Citigroup Attempts to Sing Itself to Public Approval (WSJ)
The banking industry has spent countless hours and dollars trying to make up for the damage done by the financial crisis. Banks have run feel-good advertisements, waged aggressive lobbying campaigns, apologized to the public, tried to lend more, even sponsored public bike-rental programs in cities such as London and New York. Now Citigroup Inc. is trying to a new tactic: singing. On national TV. Citigroup's London office recently opened up its Canary Wharf skyscraper to a BBC crew filming the popular TV series "The Choir." The long-running British show—which is something of a cross between "Glee" and "The Office"—features teams of workers competing to be crowned workplace choir of the year. Bankers remain deeply reviled in the U.K., and Citigroup executives admit they are a bit nervous about whether they will be lampooned when their segment airs on BBC2 on Monday night. But they say it is a risk worth taking. "We ultimately won't know how this will play out until it airs," said James Bardrick, Citigroup's co-head of European banking, who championed the project and is a tenor in the choir. "But if people get to see that we're not a bunch of monsters hiding behind our screens and planning financial apocalypse, we'll have done the industry a small service."
UBS Revamps Forex Unit (WSJ)
s shaking up its investment bank, and has removed a top foreign-exchange executive, amid a burgeoning investigation into potential manipulation of currency markets. The bank is rolling its foreign-exchange and precious-metals business into another unit, according to an internal memo reviewed by The Wall Street Journal. As part of the changes, Chris Vogelgesang is stepping down as global co-head of foreign exchange and precious metals.
London leads 11 percent jump in bankers earning 1 million euros (Reuters)
More than 3,500 bankers in Europe earned 1 million euros ($1.4 million) or more last year after a big jump across the continent and in Britain, which had 12 times as many high earners as any other country. Figures from the bloc's banking regulator on Friday showed that London-based bankers would have easily bust the European Union bonus cap rule coming into effect next year. Bonuses for the highest earners were almost four times fixed pay.
Wal-Mart Steps Up Security as Fights Break Out Over TVs (Bloomberg)
Malls are beefing up patrols with off-duty cops. Chains including Wal-Mart Stores Inc. are using quota systems for popular doorbusters from iPads to jewelry. Yet all was not peaceful. In one incident, uploaded to YouTube, uniformed security officers handcuffed a female shopper at an unidentified Wal-Mart store after a tussle over a television. Bill Simon, chief executive officer of Wal-Mart’s U.S. division, was asked about the incident on a conference call today with reporters. “Any time you get more than 22 million people together you’re going to have some behavior you’re not proud of,” said Simon, who also said “the number of incidents” was down from last year and that it’s “hard to tell what happened in any individual incident.”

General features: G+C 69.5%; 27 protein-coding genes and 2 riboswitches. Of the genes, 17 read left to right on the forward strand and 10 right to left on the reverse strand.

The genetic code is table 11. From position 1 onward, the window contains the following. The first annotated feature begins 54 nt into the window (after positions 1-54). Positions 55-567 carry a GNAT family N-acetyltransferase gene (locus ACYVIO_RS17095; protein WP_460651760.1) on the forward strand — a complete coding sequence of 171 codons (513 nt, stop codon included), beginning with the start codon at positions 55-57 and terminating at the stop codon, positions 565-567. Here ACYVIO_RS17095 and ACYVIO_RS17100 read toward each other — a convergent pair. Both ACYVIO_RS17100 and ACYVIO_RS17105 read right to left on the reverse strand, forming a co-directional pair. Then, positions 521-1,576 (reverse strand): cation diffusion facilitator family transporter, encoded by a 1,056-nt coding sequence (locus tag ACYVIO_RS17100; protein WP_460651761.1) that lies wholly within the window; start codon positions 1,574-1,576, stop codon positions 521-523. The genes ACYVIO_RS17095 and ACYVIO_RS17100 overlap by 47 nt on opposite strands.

Violence flares as shoppers hunt Black Friday deals (CNBC)
After buying a big screen TV, a Las Vegas shopper was shot around 9:45 p.m. PST Thursday as he tried to take his purchase home, Lt. David Gordon of the Las Vegas Metropolitan Police Department told NBC News. "As the victim was walking through his complex he was approached by a suspect who fired warning shots which caused the victim to release the television," he said. As the thief tried to load it into a vehicle the victim approached him to try to get it back, Gordon added. "The suspect fired two more shots and the victim was struck in the leg," he said. "He was not seriously injured."
SAC tech analyst testifies: Give stock tips or lose job (NYP)
Former SAC Capital Advisors tech analyst Jon Horvath testified he was afraid he would lose his job if he didn’t come up with illicit stock tips for his boss, Michael Steinberg. “I thought my job was in danger. I thought he would fire me,” Horvath, the government’s star witness in the insider-trading case against Steinberg, told a Manhattan federal jury. Horvath, testifying Wednesday on the fifth day of the trial, said he received an ultimatum from the top SAC money manager after Horvath’s tech recommendations for Steinberg lost money in 2007. “What I need you to do is to go out and get me edgy, proprietary information that we can use to make money in their stocks,” Horvath testified that Steinberg told him after a bad losing streak.
Netherlands Loses Triple-A Rating (WSJ)
The Netherlands became the latest country to be stripped of its coveted triple-A credit rating Friday, after Standard & Poor's downgraded the country to "AA+," citing weakening growth prospects. S&P is the first rating firm to downgrade the Netherlands, saying the country's growth prospects are "weaker than we had previously anticipated" and that the "real [gross domestic product] per capita trend growth rate is persistently lower than that of peers."
Man fined for breaking bed, curtain rail and window sill having sex in his old flat (Mirror)